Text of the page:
The best part? With mineralisation, there is an afterlife for carbon. We don’t need to banish carbon dioxide to the sea floor or hope it won’t be burnt down and released in forest fires. Instead, we can capture the carbon and - just like those clams did in the ocean - alchemize it, and turn it into something useful. We can use restored carbon in everyday materials, not only removing it from the atmosphere but helping decarbonise other industries.
Paebbl: having your carbon and treating it
Paebbl, who we invested in earlier this year, are on a mission to scale up mineralisation and put carbon dioxide to good use. They’re compressing the geological timescale to hours not years, and storing carbon at scale by turning it into useful industrial raw materials.
More specifically, Paebbl is building modular technology to be integrated into any carbon capture system - offering permanent CO2 storage and delivering a carbon negative, and climate positive, raw material.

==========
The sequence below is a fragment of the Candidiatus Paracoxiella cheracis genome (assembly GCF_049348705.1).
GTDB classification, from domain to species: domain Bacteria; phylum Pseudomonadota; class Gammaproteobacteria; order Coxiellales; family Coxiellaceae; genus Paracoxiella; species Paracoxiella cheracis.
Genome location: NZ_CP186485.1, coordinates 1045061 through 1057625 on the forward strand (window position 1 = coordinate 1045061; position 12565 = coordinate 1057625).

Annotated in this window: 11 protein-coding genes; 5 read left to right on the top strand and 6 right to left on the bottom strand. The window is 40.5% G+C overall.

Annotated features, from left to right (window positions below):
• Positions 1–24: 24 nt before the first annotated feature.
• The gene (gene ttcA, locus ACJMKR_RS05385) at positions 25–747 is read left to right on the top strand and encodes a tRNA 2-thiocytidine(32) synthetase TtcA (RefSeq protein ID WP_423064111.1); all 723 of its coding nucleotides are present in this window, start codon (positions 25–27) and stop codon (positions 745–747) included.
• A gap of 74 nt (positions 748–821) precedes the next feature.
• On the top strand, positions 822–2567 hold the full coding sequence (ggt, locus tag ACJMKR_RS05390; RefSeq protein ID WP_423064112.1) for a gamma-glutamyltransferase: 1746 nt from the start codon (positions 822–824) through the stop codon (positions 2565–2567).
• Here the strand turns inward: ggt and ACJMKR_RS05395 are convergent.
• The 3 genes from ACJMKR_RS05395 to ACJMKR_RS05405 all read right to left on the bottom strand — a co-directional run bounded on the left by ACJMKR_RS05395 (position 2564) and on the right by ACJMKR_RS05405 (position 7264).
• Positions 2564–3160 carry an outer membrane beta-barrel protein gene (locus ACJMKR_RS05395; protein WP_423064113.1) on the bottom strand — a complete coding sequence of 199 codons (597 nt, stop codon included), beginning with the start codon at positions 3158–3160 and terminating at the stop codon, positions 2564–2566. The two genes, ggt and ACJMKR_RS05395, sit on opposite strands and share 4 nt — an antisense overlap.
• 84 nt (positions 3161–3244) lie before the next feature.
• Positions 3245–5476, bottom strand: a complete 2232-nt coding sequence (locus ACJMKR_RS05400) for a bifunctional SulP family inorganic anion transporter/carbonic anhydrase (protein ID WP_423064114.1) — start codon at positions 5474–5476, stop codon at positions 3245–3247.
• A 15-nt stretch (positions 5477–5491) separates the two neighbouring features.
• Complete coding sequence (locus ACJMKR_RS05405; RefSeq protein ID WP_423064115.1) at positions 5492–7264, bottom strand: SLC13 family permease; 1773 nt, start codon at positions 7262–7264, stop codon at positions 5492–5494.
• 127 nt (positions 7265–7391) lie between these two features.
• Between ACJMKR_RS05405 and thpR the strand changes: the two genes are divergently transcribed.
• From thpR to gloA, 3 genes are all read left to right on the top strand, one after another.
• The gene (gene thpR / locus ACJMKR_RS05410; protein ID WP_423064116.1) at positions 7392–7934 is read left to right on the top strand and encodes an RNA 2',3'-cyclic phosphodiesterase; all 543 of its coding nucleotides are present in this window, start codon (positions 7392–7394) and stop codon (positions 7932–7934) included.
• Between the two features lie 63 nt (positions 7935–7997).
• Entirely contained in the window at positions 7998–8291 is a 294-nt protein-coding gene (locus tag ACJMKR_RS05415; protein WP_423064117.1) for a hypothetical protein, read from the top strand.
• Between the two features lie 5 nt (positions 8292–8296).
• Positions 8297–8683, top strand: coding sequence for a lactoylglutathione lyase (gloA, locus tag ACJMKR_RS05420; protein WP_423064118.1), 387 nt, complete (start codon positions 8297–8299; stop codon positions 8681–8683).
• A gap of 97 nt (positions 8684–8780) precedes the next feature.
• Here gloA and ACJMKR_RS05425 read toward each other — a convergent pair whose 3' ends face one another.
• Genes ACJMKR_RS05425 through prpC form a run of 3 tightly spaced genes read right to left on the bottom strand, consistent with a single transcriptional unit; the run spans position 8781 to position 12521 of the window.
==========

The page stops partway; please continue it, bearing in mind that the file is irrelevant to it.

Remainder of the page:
Finding a use for climate positive materials
The raw material stream produced by Paebbl’s reactors is climate positive, with long term carbon storage. This is exciting - as producing a material made from stored CO2 can replace high-emissions materials, having a win-win climate impact. It can replace components in industrial products in global markets - like paper and cement. For example, lime and limestone is normally heavily used in the paper industry (and in this process, you’re also releasing CO2 trapped within the limestone). Replacing mined limestone with Paebbl’s CO2-storing materials can still maintain the same quality product - and reduce the emissions of the original industry.
Cement is another example. Cement production is currently responsible for 8% of global CO2 emissions and more than half of this comes from making "clinker," the binding agent in cement - typically also made by heating limestone. Clinker can be fully or partially replaced using CO2-enriched minerals and this substitution could displace up to 1.5 gigatonnes of CO2 per year (about 3% of global GHG emissions).